PORTLAND SHOOTING | A man was shot and killed Saturday night after hundreds of trucks driven by supporters of President Trump caravaned into Portland, Oregon and clashed with counter protesters. The Trump supporters shot paintball guns from the back of their trucks and counter protesters threw objects back at them. The victim was wearing a hat with the logo of the Patriot Prayer group, which has far-right views. The group’s leader said the man was a “friend and supporter” of the organization. This was the third weekend of clashes in Portland between right-wing and left-wing demonstrators after months of demonstrations by Black Lives Matter protesters who began agitating for changes after the George Floyd killing in May. [New York Times;

ALASKA HOMELESS SHELTER | Sixty-one people at a homeless shelter in Anchorage, Alaska have tested positive for the coronavirus, with the city now expanding testing at shelters to help curb outbreaks. Officials said they also plan to test people in homeless camps. “It is likely that this outbreak extends beyond the residents in this one shelter and widespread testing of persons experiencing homelessness and their care providers is needed,” said Dr. Bruce Chandler, the Anchorage Health Department’s chief medical officer. Five people who got sick as part of the outbreak have needed to be hospitalized. [Alaska Public Media; Anchorage Daily News]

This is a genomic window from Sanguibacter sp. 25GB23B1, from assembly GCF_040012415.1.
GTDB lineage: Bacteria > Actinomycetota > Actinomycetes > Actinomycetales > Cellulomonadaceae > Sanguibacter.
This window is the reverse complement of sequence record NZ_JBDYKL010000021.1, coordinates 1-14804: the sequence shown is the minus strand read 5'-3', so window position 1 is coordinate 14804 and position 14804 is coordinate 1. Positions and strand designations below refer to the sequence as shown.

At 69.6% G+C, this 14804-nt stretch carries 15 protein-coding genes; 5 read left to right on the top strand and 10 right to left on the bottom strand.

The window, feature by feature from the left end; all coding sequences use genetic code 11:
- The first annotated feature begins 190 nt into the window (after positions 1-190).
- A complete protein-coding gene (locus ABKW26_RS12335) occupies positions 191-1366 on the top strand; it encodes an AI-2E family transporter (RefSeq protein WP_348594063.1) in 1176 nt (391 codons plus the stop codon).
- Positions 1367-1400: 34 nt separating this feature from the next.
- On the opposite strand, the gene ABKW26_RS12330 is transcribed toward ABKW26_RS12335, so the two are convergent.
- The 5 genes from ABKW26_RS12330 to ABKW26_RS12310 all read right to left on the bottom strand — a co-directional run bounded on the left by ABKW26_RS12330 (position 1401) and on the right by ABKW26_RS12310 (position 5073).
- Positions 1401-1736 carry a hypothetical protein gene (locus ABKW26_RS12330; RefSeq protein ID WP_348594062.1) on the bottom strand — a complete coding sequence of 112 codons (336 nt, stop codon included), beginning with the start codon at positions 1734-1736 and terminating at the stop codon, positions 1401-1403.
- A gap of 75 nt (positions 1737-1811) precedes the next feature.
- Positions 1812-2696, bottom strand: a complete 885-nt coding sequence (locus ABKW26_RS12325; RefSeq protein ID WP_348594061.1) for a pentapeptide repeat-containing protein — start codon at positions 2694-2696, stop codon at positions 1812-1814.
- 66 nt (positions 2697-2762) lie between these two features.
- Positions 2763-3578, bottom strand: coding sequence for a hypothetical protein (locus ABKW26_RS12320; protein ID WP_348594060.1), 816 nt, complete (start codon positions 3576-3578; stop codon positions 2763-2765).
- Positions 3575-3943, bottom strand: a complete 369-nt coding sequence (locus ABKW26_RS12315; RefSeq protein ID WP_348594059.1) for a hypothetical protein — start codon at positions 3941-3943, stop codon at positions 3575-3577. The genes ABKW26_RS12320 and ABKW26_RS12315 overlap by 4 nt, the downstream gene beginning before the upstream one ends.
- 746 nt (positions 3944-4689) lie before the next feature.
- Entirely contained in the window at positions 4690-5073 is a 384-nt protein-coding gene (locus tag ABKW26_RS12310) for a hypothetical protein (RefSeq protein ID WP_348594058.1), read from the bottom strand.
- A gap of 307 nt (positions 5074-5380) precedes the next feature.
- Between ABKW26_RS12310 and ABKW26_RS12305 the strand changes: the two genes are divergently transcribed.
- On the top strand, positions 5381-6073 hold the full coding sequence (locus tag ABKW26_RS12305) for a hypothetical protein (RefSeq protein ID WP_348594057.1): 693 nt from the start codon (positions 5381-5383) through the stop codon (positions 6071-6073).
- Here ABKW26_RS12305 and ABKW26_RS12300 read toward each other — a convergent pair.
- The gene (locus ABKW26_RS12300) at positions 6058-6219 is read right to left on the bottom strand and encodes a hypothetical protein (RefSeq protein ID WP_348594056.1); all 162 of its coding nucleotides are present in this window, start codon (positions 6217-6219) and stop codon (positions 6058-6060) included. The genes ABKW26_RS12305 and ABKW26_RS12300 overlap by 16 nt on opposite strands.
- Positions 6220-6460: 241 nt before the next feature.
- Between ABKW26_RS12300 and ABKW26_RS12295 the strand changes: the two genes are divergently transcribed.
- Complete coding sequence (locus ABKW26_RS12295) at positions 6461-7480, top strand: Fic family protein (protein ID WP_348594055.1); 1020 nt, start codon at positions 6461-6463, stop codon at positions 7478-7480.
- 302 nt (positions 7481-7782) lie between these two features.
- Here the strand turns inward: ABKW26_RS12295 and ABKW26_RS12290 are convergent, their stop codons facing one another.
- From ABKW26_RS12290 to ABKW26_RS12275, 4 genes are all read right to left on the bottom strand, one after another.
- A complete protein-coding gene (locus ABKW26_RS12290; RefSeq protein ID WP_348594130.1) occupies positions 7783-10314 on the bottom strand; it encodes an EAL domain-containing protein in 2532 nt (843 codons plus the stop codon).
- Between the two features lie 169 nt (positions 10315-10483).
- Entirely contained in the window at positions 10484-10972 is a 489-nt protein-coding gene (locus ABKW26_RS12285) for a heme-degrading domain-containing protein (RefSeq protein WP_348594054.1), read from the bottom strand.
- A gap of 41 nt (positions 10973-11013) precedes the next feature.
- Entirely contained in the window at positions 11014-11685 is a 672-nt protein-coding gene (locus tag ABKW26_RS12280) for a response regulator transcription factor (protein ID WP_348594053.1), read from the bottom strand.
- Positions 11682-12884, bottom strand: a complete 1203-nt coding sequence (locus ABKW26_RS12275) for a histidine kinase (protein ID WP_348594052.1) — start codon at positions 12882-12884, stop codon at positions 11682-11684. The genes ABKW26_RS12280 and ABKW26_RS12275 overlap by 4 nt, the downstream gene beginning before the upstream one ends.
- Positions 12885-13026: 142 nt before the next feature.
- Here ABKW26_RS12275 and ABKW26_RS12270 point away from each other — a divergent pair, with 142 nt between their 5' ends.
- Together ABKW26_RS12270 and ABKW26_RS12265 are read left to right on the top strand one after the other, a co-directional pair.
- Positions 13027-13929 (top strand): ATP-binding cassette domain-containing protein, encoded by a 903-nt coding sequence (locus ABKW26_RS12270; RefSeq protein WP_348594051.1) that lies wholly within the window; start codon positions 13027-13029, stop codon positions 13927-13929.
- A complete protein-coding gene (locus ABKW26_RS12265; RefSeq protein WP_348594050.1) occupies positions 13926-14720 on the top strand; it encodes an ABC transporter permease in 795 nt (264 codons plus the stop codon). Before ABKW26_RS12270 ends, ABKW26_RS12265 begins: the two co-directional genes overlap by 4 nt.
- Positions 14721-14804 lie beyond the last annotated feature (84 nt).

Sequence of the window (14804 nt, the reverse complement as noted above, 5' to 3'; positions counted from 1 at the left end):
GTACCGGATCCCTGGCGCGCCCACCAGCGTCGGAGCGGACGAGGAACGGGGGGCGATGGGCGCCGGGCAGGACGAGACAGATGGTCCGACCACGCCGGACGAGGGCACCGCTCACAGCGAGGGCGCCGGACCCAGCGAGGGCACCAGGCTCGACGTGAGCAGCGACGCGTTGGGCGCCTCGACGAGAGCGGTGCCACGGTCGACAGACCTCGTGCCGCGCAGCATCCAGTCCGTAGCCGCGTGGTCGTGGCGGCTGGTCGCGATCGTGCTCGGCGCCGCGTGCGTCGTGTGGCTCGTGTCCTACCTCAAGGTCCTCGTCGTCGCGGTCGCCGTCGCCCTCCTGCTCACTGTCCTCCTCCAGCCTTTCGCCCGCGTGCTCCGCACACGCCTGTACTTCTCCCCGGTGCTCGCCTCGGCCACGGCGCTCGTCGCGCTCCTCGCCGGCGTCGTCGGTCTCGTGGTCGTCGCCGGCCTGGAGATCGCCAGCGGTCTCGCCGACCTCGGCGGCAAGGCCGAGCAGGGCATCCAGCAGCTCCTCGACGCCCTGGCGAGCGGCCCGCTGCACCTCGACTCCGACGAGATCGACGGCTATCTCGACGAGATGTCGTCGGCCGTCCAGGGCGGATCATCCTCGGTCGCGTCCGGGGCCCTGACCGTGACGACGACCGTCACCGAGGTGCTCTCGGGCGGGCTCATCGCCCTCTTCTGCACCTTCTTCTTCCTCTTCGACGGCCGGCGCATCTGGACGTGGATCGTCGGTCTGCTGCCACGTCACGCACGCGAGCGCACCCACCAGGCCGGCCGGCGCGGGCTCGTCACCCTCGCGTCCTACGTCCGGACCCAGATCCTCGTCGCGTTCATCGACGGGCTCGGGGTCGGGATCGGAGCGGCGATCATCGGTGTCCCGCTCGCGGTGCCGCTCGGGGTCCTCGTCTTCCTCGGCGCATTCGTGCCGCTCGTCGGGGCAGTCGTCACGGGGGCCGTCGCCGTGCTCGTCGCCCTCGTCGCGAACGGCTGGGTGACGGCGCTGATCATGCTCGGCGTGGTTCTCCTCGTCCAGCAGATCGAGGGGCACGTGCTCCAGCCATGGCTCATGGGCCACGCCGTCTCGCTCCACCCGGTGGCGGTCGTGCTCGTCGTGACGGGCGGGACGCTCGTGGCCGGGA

BALLOTING BATTLE | The Texas secretary of state office is threatening Harris County with a lawsuit if officials send out applications for mail-in ballots to two million registered voters. The office said in a letter that the county, which includes Houston, has until Monday to drop the plan. The state argues sending out ballots will confuse voters who actually aren’t eligible to vote by mail in Texas and clog the system. In response, Harris County Clerk Chris Hollins said, "providing more information and resources to voters is a good thing, not a bad thing.” [Texas Tribune]

Laura Maggi is the managing editor of Route Fifty.